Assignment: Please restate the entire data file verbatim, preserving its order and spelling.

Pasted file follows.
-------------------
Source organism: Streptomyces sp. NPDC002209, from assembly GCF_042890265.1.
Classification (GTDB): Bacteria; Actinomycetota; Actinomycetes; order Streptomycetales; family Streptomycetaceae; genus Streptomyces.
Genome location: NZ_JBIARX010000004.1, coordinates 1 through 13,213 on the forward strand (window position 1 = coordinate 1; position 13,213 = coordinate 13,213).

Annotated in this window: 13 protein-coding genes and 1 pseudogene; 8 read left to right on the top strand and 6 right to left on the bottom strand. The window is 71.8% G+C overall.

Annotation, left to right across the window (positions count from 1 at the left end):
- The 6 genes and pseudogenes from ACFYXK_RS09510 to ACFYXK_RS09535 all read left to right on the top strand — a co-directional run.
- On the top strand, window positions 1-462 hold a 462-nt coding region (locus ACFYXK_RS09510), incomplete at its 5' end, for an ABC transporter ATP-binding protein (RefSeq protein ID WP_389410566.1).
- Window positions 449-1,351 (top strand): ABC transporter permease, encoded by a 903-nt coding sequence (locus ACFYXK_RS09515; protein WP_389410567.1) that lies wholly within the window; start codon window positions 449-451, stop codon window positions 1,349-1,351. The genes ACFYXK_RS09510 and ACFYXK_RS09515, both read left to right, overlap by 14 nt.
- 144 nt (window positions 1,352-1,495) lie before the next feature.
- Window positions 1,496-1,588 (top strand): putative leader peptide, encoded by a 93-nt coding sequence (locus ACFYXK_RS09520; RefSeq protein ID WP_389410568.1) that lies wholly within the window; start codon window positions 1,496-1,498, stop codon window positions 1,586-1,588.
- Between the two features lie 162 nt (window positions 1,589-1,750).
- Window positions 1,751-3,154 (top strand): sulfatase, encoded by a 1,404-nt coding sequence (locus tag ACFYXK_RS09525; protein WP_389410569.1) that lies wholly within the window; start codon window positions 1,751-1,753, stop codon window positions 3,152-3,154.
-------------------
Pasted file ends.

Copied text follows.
Source organism: Streptomyces sp. NPDC002209, from assembly GCF_042890265.1.
Classification (GTDB): Bacteria; Actinomycetota; Actinomycetes; order Streptomycetales; family Streptomycetaceae; genus Streptomyces.
Genome location: NZ_JBIARX010000004.1, coordinates 1 through 13,213 on the forward strand (window position 1 = coordinate 1; position 13,213 = coordinate 13,213).

Annotated in this window: 13 protein-coding genes and 1 pseudogene; 8 read left to right on the top strand and 6 right to left on the bottom strand. The window is 71.8% G+C overall.

Annotation, left to right across the window (positions count from 1 at the left end):
- The 6 genes and pseudogenes from ACFYXK_RS09510 to ACFYXK_RS09535 all read left to right on the top strand — a co-directional run.
- On the top strand, window positions 1-462 hold a 462-nt coding region (locus ACFYXK_RS09510), incomplete at its 5' end, for an ABC transporter ATP-binding protein (RefSeq protein ID WP_389410566.1).
- Window positions 449-1,351 (top strand): ABC transporter permease, encoded by a 903-nt coding sequence (locus ACFYXK_RS09515; protein WP_389410567.1) that lies wholly within the window; start codon window positions 449-451, stop codon window positions 1,349-1,351. The genes ACFYXK_RS09510 and ACFYXK_RS09515, both read left to right, overlap by 14 nt.
- 144 nt (window positions 1,352-1,495) lie before the next feature.
- Window positions 1,496-1,588 (top strand): putative leader peptide, encoded by a 93-nt coding sequence (locus ACFYXK_RS09520; RefSeq protein ID WP_389410568.1) that lies wholly within the window; start codon window positions 1,496-1,498, stop codon window positions 1,586-1,588.
- Between the two features lie 162 nt (window positions 1,589-1,750).
- Window positions 1,751-3,154 (top strand): sulfatase, encoded by a 1,404-nt coding sequence (locus tag ACFYXK_RS09525; protein WP_389410569.1) that lies wholly within the window; start codon window positions 1,751-1,753, stop codon window positions 3,152-3,154.